Democratic candidate David Johnson said he would lose sleep at night if he helped big business gain influence in the Iowa Legislature, which is why he promptly returned a $200 check from the DuPont chemical company.
However, it appeared to be a case of mistaken identity: the check wasn’t meant for the Iowa State House candidate and West Branch city councilman. It was actually addressed to “Senator David Johnson,” of Senate District 3.
Regardless, councilman Johnson’s response on Facebook has circulated among more than 130 readers online, cheering his response to DuPont, which said he finds “corporate influence on elected officials quite distasteful.”
“It was a simple administrative error,” said Communications Manager Julie Kenney with DuPont’s seed company, Pioneer Hi-Bred, located in Johnston. “It was meant for the senator,” she added, noting that Senator David Johnson was the former agricultural chair and has received contributions from DuPont in the past.
Sen. Johnson explained he was born and raised in West Branch, which is likely where DuPont’s Good Government Fund Committee confused names and addresses.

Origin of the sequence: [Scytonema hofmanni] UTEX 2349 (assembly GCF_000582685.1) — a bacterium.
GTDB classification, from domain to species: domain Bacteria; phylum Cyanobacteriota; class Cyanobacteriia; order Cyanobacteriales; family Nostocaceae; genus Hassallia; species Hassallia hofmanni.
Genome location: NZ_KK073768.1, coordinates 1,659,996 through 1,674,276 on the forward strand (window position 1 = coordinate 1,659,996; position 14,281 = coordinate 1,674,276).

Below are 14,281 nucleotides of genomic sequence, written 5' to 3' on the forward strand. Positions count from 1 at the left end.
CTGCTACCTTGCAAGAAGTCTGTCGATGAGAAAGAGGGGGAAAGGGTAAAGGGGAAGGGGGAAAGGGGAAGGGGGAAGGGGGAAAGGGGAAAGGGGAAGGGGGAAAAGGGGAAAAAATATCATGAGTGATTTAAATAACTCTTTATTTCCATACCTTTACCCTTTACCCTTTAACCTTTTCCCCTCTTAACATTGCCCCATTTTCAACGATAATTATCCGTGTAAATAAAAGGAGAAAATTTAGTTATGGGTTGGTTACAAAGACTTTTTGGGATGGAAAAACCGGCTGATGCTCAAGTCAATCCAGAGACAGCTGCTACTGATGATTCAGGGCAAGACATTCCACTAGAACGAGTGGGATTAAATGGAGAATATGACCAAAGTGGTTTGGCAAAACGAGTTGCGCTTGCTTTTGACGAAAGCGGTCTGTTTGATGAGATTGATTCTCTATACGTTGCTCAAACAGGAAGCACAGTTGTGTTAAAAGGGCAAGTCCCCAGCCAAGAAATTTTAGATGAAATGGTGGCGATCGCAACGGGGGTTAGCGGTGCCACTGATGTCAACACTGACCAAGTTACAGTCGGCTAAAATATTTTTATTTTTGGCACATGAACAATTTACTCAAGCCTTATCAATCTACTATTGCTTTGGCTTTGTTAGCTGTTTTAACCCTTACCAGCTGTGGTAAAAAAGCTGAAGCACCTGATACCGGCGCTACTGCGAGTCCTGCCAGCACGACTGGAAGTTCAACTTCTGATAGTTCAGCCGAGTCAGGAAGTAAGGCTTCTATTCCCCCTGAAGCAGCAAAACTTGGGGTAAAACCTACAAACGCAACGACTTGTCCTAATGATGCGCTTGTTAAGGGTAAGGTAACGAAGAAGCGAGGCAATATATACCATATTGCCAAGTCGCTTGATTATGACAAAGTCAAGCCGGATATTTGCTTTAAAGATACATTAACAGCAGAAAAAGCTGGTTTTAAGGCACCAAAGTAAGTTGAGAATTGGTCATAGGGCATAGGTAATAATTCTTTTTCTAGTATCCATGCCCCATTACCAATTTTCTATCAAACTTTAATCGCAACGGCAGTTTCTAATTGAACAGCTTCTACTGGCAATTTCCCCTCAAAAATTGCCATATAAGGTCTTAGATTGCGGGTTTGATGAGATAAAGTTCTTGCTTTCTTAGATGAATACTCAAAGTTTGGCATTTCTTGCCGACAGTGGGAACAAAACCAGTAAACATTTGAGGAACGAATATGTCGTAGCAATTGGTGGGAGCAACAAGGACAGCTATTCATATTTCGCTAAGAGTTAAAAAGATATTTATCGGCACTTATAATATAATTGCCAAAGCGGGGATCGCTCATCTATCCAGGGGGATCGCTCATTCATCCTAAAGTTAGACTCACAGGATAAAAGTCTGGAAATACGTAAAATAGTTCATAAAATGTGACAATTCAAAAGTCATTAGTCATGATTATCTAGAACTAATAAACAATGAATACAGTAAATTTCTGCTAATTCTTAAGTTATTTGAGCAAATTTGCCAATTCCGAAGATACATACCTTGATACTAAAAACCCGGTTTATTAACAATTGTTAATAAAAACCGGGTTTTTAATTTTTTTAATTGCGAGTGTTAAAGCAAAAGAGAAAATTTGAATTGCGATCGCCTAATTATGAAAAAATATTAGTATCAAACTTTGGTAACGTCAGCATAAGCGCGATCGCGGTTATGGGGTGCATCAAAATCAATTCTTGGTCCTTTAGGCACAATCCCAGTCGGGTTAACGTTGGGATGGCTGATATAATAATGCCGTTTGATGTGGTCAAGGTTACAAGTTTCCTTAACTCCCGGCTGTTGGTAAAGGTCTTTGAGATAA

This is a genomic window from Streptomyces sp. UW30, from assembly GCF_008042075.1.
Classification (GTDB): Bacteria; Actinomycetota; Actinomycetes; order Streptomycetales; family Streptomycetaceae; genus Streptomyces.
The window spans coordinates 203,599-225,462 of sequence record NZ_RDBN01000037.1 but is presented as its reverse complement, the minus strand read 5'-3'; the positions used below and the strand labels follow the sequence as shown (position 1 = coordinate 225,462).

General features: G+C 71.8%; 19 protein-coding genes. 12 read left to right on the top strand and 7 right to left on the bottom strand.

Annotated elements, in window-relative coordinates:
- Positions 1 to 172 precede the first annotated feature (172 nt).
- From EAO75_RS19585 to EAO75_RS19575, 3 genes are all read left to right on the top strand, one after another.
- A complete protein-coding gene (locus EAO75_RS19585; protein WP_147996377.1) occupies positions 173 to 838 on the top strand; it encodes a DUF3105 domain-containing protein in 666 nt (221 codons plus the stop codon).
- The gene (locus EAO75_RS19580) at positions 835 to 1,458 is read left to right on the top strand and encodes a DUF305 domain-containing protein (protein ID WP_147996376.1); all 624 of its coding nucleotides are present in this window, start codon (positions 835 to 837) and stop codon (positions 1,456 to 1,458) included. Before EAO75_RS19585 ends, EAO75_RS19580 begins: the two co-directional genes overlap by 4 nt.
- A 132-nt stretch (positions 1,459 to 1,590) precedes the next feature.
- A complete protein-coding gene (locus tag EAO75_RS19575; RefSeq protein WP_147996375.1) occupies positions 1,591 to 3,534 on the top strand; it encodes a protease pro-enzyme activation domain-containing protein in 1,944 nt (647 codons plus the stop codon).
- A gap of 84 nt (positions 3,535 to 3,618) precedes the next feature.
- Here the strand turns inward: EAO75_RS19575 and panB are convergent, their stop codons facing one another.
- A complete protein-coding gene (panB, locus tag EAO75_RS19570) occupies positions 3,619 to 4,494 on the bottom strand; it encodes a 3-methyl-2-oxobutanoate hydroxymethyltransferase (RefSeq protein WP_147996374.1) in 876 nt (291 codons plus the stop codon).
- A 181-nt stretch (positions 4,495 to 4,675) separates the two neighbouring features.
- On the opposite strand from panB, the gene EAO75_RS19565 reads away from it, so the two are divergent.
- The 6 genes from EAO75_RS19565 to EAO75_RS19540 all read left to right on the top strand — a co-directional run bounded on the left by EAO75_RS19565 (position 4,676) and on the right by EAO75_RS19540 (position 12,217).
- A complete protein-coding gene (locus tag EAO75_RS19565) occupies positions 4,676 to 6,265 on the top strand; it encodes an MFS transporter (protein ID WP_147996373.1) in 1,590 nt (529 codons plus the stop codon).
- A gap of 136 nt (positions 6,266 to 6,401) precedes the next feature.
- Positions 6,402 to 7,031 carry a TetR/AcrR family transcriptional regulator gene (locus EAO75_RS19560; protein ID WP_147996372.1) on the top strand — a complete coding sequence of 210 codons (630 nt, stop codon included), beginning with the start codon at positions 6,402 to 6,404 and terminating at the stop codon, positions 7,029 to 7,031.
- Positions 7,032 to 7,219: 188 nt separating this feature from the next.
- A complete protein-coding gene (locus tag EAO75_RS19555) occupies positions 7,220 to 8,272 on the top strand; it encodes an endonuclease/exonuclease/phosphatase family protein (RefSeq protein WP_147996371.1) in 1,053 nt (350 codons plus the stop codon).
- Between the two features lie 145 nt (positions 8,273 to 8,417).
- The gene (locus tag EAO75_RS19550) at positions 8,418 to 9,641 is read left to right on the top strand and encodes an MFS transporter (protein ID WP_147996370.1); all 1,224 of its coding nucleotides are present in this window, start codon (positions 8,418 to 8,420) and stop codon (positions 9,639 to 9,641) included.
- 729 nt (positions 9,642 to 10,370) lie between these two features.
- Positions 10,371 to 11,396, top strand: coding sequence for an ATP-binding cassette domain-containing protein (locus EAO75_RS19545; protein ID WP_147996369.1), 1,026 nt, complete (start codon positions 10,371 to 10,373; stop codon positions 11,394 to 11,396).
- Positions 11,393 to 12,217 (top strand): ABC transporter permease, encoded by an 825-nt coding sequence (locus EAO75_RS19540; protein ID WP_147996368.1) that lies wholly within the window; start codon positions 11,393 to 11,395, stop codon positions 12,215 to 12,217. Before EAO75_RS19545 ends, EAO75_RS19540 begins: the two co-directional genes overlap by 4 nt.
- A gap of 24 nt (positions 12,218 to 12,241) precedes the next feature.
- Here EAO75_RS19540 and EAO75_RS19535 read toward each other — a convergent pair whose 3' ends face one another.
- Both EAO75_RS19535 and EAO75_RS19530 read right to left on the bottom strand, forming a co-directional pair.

“Pioneer Hi-Bred is a great Iowa company,” Sen. Johnson said. “It roots very deep on the economy.”
The 46-year-old West Branch City Councilman said he doesn’t like it when elected officials are steered by higher authorities. In fact, it’s been his whole spiel in his “short-political life,” he said.
“They like to hedge their bets and gain influence in the State House,” he said of corporations, adding he has no doubt they will be sending checks to other candidates.
Kenney noted that DuPont supports candidates on both sides of the aisle.
“And this is fairly routine,” she said.
Councilman Johnson has one month left with West Branch City Council, and is now running for the a seat in the 73rd House District.
He said he will be returning DuPont’s check immediately.
“As I’m sure [that] you’ll be needing the senator’s vote on some future bill,” he wrote in his post.